Another old white guy trying to escape the reformers’ notice

We can all agree on one thing, I think, and that is that most of the reforms underway have been too long in coming and are likely going to fall short of what’s needed.

As an old white guy, I can chip in a few dollars to organizations doing their best to push reforms along faster and make them more thorough, but since my income has almost always been below the poverty line, I can’t contribute what I don’t have.

Nothing I can say in support of the cause is helpful because–as a white guy–I don’t have a place at the table since the problems are, according to angry sources, all my fault even if I don’t realize they are all my fault.

How did that happen? Well, unknown to me, I have been running the world, even though I never got a memo or attended a meeting for people running the world.

I feel profiled.

Perhaps turnabout is fair play inasmuch as many of those doing the profiling have been profiled in horrible ways I can never imagine. The fact that I didn’t personally do any of the profiling or communicate with those who were doing it seems to be irrelevant.

I thought that voting for people who said they wanted to bring about reforms was good. But, in doing that, we discover a flaw in the U. S. system of governance. Even though Congresspersons and Senators claim they represent us, they are really following their own opinions rather than listening to their constituents. I don’t like campaign proposals that begin, “When elected, I will do XYZ.” Excuse me, but you need to check with the voters to see if we want you to do XYZ.  Stop casting votes without asking.

So, as a white guy, I’m assumed to be in agreement with the white guys who claim to represent my state. I hate to tell you, I don’t agree with them because they do what they do with no accountability. Once again, I feel profiled by people who think my lily-white Congressperson or Senator gets his or her orders from me.

I think of Cormac McCarthy’s line in Blood Meridian, “Whatever in creation exists without my knowledge exists without my consent.” I did not consent to the ills in our society, much less imagine that which went on in smoke-filled rooms that I didn’t know about.

What I knew about, I fought and still fight, but just how I do that isn’t any of the profilers’ business because they will say it wasn’t enough–and still isn’t. And, hell, they may be right, but not right enough to presume I’m part of the problem.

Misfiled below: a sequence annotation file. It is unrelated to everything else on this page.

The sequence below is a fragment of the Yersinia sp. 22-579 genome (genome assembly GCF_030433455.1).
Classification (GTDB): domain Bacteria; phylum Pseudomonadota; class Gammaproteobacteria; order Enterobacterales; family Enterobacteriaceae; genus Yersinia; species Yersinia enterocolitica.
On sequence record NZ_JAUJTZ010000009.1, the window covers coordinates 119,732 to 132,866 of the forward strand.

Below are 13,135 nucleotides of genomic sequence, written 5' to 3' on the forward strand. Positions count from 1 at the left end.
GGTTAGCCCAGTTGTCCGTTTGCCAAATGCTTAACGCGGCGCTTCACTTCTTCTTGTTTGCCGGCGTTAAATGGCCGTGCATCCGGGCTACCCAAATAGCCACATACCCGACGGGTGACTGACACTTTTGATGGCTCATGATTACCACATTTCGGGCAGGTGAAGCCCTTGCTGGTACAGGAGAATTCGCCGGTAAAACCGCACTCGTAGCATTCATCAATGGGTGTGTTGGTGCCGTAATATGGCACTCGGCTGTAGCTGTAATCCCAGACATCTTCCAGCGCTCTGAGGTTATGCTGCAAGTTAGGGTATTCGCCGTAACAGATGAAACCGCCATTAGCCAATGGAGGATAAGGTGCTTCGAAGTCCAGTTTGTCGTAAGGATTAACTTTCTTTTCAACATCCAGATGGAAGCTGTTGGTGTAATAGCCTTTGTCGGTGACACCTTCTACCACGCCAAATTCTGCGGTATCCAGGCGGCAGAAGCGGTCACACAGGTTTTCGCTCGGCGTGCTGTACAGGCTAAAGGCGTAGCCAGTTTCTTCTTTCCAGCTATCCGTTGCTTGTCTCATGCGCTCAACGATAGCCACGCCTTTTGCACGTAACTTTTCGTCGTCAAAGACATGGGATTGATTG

Might I suggest (at my peril, I know) that profiling white guys is costing the profilers many allies? Or, perhaps allowing us to work together doesn’t meet your platform’s needs. If so, I understand and will keep quiet about it.

–Malcolm

Midweek Musings, (AKA random stuff)

  • My latest book Florida Folk Magic Stories is now part of an Amazon giveaway. Go here for a chance to win.
  • Sometimes I think the so-called, all-important “writer’s platform” looks more like a gallows.
  • Right now, I can’t tell whether my discomfort from an inflammation is coming from the disease or the antibiotic.
  • I’m discouraged when long-time online friends leave Facebook because, as they see it, the site has become toxic. I admit that I try to avoid most political discussions there because I’m more of a moderate than a hardcore Democrat or Republican and feel like I’m getting beaten up by both sides. One can avoid that by not talking politics.
  • Dang, I accidentally bought a new copy of a James Patterson book that I’d already read. Unfortunately, it’s one of his weaker novels. It has a trick ending and there is no excuse for it. It’s called The Store. Forget about it.
  • I keep wondering if the female contestants chosen to be on “Survivor” are those with the most cleavage and the skimpiest bathing suits. So much for women being considered equal when they dress like that.
  • When I look at a lot of news sources, I see many things going on that aren’t covered by either CNN or FOX. Those two networks seem obsessed with running talking heads show of “experts” who are really liberal or really conservative. Unfortunately, a lot of people believe the opinion shows on both networks are gospel.
  • Minnesota is suing “big pharma” for an exorbitant increase in the cost of insulin. It’s sort of like buying a pair of pliers one year for $12.00 and then a few years down the road seeing the price jump to $120.00. There’s no excuse for that kind of price gouging.
  • Writers aren’t immune to the debates going on in the country. Some writers have found a way to speak out in those debates through their poetry, novels, and essays. Not all of us can do that. It doesn’t mean we don’t care. It means that the kind of writing we do doesn’t lend itself to work focused on the latest issues. We always hope what we write will make a difference, even if that difference is indirect.

Malcolm